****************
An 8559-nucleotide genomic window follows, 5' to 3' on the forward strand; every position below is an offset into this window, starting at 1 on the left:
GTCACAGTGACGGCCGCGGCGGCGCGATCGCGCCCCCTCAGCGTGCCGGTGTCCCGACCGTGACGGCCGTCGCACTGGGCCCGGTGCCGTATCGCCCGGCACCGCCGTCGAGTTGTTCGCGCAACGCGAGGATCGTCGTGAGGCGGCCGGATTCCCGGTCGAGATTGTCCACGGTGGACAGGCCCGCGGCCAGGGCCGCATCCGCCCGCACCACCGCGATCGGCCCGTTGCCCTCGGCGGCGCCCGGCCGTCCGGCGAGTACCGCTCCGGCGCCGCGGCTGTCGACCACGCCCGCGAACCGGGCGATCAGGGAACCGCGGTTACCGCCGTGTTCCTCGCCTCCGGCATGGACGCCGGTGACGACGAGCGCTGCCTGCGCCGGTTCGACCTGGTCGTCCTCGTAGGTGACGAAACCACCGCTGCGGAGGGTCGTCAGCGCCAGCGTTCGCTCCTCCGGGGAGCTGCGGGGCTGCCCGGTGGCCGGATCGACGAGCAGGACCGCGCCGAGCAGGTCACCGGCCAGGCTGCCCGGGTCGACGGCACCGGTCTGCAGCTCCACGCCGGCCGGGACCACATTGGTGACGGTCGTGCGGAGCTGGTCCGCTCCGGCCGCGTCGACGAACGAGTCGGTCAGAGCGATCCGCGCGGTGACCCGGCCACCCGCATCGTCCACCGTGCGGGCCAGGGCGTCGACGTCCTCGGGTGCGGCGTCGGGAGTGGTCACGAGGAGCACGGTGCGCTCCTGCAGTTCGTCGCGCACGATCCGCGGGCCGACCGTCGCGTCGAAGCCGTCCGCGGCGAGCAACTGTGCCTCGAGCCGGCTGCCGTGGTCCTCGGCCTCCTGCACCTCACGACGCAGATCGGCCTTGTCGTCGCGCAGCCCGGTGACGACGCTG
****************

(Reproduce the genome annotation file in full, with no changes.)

An 8559-nucleotide genomic window follows, 5' to 3' on the forward strand; every position below is an offset into this window, starting at 1 on the left:
GTCACAGTGACGGCCGCGGCGGCGCGATCGCGCCCCCTCAGCGTGCCGGTGTCCCGACCGTGACGGCCGTCGCACTGGGCCCGGTGCCGTATCGCCCGGCACCGCCGTCGAGTTGTTCGCGCAACGCGAGGATCGTCGTGAGGCGGCCGGATTCCCGGTCGAGATTGTCCACGGTGGACAGGCCCGCGGCCAGGGCCGCATCCGCCCGCACCACCGCGATCGGCCCGTTGCCCTCGGCGGCGCCCGGCCGTCCGGCGAGTACCGCTCCGGCGCCGCGGCTGTCGACCACGCCCGCGAACCGGGCGATCAGGGAACCGCGGTTACCGCCGTGTTCCTCGCCTCCGGCATGGACGCCGGTGACGACGAGCGCTGCCTGCGCCGGTTCGACCTGGTCGTCCTCGTAGGTGACGAAACCACCGCTGCGGAGGGTCGTCAGCGCCAGCGTTCGCTCCTCCGGGGAGCTGCGGGGCTGCCCGGTGGCCGGATCGACGAGCAGGACCGCGCCGAGCAGGTCACCGGCCAGGCTGCCCGGGTCGACGGCACCGGTCTGCAGCTCCACGCCGGCCGGGACCACATTGGTGACGGTCGTGCGGAGCTGGTCCGCTCCGGCCGCGTCGACGAACGAGTCGGTCAGAGCGATCCGCGCGGTGACCCGGCCACCCGCATCGTCCACCGTGCGGGCCAGGGCGTCGACGTCCTCGGGTGCGGCGTCGGGAGTGGTCACGAGGAGCACGGTGCGCTCCTGCAGTTCGTCGCGCACGATCCGCGGGCCGACCGTCGCGTCGAAGCCGTCCGCGGCGAGCAACTGTGCCTCGAGCCGGCTGCCGTGGTCCTCGGCCTCCTGCACCTCACGACGCAGATCGGCCTTGTCGTCGCGCAGCCCGGTGACGACGCTG